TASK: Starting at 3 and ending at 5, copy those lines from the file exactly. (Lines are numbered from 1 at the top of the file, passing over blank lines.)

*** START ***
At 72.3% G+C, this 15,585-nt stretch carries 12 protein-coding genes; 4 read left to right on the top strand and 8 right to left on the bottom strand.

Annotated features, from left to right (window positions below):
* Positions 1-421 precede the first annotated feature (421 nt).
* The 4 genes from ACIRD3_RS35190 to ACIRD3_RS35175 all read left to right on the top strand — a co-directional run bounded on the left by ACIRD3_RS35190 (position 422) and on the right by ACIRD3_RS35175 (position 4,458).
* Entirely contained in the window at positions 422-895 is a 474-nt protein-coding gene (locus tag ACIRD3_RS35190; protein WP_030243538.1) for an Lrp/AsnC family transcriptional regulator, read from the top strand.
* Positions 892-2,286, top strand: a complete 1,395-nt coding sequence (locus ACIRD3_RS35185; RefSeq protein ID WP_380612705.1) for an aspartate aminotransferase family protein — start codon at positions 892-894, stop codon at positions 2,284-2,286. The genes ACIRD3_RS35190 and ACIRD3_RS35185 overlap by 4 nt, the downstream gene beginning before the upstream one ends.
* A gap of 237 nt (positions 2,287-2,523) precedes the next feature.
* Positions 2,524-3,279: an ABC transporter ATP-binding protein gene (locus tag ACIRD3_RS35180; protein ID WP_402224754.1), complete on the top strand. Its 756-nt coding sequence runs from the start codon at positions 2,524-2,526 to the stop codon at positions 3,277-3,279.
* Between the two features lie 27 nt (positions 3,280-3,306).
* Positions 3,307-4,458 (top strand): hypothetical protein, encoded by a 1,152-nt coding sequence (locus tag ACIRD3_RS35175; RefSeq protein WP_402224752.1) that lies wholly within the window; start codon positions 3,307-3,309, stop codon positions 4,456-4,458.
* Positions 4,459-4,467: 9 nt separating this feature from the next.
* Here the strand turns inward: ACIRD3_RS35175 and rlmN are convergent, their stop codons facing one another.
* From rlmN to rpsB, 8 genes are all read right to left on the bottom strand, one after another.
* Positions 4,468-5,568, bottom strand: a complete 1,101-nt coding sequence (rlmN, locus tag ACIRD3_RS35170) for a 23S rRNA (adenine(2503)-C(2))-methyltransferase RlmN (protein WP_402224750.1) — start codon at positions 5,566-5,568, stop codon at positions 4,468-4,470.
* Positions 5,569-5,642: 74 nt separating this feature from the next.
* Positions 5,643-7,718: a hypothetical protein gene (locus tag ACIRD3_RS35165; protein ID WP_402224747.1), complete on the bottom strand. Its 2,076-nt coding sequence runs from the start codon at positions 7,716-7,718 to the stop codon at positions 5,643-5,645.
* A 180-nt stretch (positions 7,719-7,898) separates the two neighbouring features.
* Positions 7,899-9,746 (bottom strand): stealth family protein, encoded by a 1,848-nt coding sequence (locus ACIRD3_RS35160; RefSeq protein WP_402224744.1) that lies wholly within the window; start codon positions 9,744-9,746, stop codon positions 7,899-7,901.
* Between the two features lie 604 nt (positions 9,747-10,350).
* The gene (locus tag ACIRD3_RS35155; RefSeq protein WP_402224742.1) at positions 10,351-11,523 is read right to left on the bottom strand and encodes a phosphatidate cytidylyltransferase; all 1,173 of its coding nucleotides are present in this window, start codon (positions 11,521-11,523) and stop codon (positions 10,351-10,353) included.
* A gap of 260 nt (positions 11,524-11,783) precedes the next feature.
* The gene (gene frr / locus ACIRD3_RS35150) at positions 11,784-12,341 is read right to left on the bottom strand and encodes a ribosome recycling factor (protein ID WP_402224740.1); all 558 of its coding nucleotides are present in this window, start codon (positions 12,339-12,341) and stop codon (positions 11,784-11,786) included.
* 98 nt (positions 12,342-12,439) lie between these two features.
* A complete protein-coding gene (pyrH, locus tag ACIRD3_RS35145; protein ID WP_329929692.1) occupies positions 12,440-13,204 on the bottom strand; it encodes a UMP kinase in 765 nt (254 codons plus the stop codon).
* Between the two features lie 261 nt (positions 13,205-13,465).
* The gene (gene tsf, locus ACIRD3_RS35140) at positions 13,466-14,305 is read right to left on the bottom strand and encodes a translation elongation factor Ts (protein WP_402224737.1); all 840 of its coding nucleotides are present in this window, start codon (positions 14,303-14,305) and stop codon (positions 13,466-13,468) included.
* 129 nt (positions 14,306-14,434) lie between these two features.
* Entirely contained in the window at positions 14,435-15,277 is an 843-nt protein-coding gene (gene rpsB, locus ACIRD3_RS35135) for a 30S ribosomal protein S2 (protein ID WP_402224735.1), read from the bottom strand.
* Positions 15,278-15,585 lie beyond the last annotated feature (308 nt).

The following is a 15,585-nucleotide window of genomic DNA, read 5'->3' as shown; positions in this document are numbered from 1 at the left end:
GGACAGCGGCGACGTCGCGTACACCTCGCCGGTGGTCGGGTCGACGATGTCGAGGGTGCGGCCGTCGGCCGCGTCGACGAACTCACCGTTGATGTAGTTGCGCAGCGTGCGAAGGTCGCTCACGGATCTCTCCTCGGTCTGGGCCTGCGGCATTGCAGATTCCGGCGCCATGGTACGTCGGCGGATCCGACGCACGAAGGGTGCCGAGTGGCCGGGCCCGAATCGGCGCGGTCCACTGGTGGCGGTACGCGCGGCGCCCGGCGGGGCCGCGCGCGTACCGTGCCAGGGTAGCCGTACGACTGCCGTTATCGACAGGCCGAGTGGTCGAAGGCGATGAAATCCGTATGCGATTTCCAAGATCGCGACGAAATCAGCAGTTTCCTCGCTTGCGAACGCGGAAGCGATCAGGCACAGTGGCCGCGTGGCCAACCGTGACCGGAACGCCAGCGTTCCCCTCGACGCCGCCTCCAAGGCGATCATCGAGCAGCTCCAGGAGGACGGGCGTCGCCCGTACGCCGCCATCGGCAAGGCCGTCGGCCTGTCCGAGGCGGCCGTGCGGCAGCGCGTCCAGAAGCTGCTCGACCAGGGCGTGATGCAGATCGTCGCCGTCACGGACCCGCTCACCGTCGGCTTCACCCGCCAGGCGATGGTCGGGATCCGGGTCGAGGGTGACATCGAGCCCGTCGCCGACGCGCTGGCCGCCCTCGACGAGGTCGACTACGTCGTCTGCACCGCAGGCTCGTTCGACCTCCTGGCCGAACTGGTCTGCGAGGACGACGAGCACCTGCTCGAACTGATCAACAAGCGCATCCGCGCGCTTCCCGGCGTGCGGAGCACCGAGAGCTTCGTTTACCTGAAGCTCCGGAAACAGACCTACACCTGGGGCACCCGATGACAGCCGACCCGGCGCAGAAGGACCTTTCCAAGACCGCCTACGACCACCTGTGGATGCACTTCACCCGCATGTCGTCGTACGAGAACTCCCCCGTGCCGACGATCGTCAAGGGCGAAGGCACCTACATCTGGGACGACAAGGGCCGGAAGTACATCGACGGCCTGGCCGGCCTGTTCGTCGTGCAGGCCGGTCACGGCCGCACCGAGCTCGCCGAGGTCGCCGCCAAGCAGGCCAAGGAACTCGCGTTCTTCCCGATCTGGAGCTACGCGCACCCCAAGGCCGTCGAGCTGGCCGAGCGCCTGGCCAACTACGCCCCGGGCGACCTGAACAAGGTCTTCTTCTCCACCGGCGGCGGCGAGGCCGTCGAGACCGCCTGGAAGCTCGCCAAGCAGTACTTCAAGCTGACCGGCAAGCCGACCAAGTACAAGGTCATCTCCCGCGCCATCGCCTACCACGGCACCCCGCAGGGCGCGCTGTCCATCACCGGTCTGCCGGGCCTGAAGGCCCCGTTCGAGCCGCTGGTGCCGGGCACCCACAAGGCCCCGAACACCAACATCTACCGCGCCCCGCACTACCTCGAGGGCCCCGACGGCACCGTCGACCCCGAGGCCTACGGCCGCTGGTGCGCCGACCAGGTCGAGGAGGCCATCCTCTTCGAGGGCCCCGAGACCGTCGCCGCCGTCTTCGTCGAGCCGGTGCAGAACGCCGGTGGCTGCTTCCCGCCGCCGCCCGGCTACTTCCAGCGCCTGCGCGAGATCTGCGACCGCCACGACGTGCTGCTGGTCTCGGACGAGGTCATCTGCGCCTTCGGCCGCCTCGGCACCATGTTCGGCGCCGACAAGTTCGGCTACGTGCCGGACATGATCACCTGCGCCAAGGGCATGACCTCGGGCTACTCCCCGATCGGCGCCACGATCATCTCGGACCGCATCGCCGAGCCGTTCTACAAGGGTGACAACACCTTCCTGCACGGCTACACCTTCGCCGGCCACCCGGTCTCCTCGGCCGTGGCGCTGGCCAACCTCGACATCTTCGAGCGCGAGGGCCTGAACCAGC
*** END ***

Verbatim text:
* Positions 1-421 precede the first annotated feature (421 nt).
* The 4 genes from ACIRD3_RS35190 to ACIRD3_RS35175 all read left to right on the top strand — a co-directional run bounded on the left by ACIRD3_RS35190 (position 422) and on the right by ACIRD3_RS35175 (position 4,458).
* Entirely contained in the window at positions 422-895 is a 474-nt protein-coding gene (locus tag ACIRD3_RS35190; protein WP_030243538.1) for an Lrp/AsnC family transcriptional regulator, read from the top strand.